Imagine looking down at your feet and seeing nothing but empty space. A paintbrush runs across your stomach. You can definitely feel the brush, but it looks like it’s just sweeping across empty space.
So now you’re invisible. Would you just walk around naked? Spend your life pranking as many people as possible? Would it be lonely?
With recent breakthroughs in cloaking technology, it may one day be possible to cloak the human body.
Besides the moral questions and general creep factor of a world where people can be invisible, researchers wanted to know how invisibility could change how we act and think.
So, they tricked people into thinking they were invisible, and studied them.
In one of the coolest studies we’ve ever read, published April 23 in the journal Scientific Reports, researchers used virtual reality to create a really elaborate illusion for the study participants.
Each participant strapped on a pair of virtual reality goggles, and looked down at their feet. The trick is that each person’s virtual reality headset was displayed the view from a second headset mounted at equal height starting down at nothing. One of the researchers would then touch the participant with a paintbrush while simultaneously touching the same place in the empty space view.
It looked a little ridiculous:
The participants could feel the brush on their skin (or, at least, the pressure of it wiping their shirt), but when they looked down, the virtual reality goggles told them that nothing was there. Lead study author Arvid Guterstam tried the experiment himself, and he told National Geographic that being invisible is “great fun,” but it’s also “an eerie sensation. It’s hard to describe.”
Others in the study remained ‘visible’ people — they were simply shown a mannequin instead of empty space during the paintbrush trick.
Then the researchers moved on to measuring how people responded to being invisible. So naturally they swiped a knife at each person:
The ‘invisible’ people registered a slightly higher stress response to the knife that included sweating and an elevated heart rate. This suggests that the illusion definitely worked, and people accepted the invisible body as their own.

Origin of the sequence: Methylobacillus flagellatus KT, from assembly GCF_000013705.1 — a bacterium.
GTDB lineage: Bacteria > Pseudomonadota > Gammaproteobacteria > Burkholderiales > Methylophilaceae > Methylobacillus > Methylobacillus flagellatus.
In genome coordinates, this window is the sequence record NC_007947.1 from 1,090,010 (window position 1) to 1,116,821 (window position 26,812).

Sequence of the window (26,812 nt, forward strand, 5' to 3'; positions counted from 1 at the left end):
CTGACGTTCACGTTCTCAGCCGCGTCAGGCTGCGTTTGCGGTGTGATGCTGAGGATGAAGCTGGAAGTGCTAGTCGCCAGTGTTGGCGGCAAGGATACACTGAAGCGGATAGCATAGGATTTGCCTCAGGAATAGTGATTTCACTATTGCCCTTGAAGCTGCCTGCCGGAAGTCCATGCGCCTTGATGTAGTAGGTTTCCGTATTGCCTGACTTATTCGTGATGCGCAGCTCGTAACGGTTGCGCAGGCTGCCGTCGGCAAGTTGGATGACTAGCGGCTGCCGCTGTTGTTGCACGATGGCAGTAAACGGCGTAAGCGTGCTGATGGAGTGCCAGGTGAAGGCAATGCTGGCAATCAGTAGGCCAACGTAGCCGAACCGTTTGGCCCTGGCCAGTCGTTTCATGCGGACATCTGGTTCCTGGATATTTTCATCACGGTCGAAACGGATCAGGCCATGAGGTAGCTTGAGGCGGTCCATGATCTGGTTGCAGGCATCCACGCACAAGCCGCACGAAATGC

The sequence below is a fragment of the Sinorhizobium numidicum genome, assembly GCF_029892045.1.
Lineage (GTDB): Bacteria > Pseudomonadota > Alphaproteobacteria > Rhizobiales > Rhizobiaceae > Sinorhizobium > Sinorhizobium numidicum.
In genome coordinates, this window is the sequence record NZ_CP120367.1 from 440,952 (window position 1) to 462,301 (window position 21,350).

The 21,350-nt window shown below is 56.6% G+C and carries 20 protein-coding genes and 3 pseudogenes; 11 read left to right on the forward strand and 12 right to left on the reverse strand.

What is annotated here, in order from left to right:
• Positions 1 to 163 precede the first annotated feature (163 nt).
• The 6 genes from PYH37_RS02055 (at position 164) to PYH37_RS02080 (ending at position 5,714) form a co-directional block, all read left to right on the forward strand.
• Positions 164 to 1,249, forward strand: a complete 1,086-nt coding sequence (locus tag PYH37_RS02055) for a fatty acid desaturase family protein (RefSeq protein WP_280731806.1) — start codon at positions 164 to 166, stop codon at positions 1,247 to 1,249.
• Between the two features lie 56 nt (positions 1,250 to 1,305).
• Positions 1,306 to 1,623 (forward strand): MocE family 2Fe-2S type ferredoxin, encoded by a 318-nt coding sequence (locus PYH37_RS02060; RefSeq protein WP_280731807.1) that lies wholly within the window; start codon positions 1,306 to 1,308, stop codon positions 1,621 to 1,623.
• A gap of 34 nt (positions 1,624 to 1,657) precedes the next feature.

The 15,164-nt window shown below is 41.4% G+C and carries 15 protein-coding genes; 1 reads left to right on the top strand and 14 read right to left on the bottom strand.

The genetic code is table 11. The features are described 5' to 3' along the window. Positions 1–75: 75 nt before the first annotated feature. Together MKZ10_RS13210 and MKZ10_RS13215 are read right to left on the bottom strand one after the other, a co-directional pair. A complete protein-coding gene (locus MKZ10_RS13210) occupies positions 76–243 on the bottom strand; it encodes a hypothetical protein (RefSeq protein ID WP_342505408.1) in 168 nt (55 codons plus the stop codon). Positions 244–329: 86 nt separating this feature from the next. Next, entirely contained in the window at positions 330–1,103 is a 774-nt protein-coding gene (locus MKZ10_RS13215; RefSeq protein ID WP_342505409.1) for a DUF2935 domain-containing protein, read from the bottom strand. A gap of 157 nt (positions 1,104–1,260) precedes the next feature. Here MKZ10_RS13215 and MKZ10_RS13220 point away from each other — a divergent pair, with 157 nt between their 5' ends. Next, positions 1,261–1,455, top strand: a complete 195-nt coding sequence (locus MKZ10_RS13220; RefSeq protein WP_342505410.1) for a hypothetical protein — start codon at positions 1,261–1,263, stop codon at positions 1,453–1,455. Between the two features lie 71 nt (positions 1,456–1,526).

Something different happened in the next experiment though. This time when people looked up from their visible or invisible feet, they suddenly found themselves staring into a very serious-looking crowd of people staring back at them.
To the average person that’s probably a startling and stressful moment. After all, statistics show that fear of public speaking is America’s biggest phobia. But when you’re convinced you’re invisible, it’s a much less stressful experience. The ‘invisible’ people had lower heart rates when they stared back at the unfriendly crowd. They also reported feeling about a third less stressed than the ‘visible’ people.
The study has a pretty obvious conclusion: People experience less social anxiety in front of a crowd if they think they’re invisible.
The really cool part is that these people actually bought into the illusion, and for a few minutes they believed they were invisible. The study suggests that it’s surprisingly easy to create a convincing out-of-body experience.
Our brain is what creates our body sense. Our brain processes all our senses and puts our body where those senses say it should be. All that an out of body experience requires is a mismatch between what you’re seeing and what you’re feeling.
The researchers think the study could be used to develop virtual reality treatments for people with social anxiety. It could also provide more insight into why amputees feel phantom pain or a way to make prosthetic limbs feel like they belong.
Future studies could investigate the social and moral implications of invisibility.
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